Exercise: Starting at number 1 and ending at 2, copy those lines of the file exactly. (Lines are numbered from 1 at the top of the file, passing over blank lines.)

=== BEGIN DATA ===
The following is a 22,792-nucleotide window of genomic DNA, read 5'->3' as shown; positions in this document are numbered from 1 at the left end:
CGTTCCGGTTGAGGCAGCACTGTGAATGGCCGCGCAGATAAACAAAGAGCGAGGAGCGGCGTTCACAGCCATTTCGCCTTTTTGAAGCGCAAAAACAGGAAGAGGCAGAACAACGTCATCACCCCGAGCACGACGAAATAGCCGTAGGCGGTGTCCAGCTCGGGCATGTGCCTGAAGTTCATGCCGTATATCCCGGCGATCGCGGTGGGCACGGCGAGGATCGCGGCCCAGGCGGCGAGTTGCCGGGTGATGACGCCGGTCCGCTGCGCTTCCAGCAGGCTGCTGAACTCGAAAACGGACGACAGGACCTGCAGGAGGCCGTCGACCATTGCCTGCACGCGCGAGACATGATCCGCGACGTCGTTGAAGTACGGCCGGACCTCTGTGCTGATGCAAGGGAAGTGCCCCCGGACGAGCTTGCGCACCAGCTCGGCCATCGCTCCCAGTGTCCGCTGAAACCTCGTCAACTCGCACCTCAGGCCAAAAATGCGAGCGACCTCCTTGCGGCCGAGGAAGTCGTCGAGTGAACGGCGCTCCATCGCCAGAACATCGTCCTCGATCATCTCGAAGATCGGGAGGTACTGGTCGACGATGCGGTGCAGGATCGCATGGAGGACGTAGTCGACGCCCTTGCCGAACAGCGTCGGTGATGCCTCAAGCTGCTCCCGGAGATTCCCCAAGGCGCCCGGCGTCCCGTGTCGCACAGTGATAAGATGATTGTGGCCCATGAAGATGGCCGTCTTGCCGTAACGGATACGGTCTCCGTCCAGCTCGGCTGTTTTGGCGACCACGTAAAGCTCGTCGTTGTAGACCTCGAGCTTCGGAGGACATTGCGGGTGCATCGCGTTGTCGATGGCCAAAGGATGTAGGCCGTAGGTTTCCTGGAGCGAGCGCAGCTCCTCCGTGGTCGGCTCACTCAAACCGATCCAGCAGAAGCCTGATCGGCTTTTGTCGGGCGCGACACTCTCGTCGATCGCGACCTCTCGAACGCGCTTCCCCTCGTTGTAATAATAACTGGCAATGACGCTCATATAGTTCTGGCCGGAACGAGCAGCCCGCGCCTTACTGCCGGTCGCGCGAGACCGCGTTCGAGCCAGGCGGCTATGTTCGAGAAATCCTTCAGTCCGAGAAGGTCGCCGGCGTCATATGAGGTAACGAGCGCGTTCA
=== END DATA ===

The following is a 22,792-nucleotide window of genomic DNA, read 5'->3' as shown; positions in this document are numbered from 1 at the left end:
CGTTCCGGTTGAGGCAGCACTGTGAATGGCCGCGCAGATAAACAAAGAGCGAGGAGCGGCGTTCACAGCCATTTCGCCTTTTTGAAGCGCAAAAACAGGAAGAGGCAGAACAACGTCATCACCCCGAGCACGACGAAATAGCCGTAGGCGGTGTCCAGCTCGGGCATGTGCCTGAAGTTCATGCCGTATATCCCGGCGATCGCGGTGGGCACGGCGAGGATCGCGGCCCAGGCGGCGAGTTGCCGGGTGATGACGCCGGTCCGCTGCGCTTCCAGCAGGCTGCTGAACTCGAAAACGGACGACAGGACCTGCAGGAGGCCGTCGACCATTGCCTGCACGCGCGAGACATGATCCGCGACGTCGTTGAAGTACGGCCGGACCTCTGTGCTGATGCAAGGGAAGTGCCCCCGGACGAGCTTGCGCACCAGCTCGGCCATCGCTCCCAGTGTCCGCTGAAACCTCGTCAACTCGCACCTCAGGCCAAAAATGCGAGCGACCTCCTTGCGGCCGAGGAAGTCGTCGAGTGAACGGCGCTCCATCGCCAGAACATCGTCCTCGATCATCTCGAAGATCGGGAGGTACTGGTCGACGATGCGGTGCAGGATCGCATGGAGGACGTAGTCGACGCCCTTGCCGAACAGCGTCGGTGATGCCTCAAGCTGCTCCCGGAGATTCCCCAAGGCGCCCGGCGTCCCGTGTCGCACAGTGATAAGATGATTGTGGCCCATGAAGATGGCCGTCTTGCCGTAACGGATACGGTCTCCGTCCAGCTCGGCTGTTTTGGCGACCACGTAAAGCTCGTCGTTGTAGACCTCGAGCTTCGGAGGACATTGCGGGTGCATCGCGTTGTCGATGGCCAAAGGATGTAGGCCGTAGGTTTCCTGGAGCGAGCGCAGCTCCTCCGTGGTCGGCTCACTCAAACCGATCCAGCAGAAGCCTGATCGGCTTTTGTCGGGCGCGACACTCTCGTCGATCGCGACCTCTCGAACGCGCTTCCCCTCGTTGTAATAATAACTGGCAATGACGCTCATATAGTTCTGGCCGGAACGAGCAGCCCGCGCCTTACTGCCGGTCGCGCGAGACCGCGTTCGAGCCAGGCGGCTATGTTCGAGAAATCCTTCAGTCCGAGAAGGTCGCCGGCGTCATATGAGGTAACGAGCGCGTTCA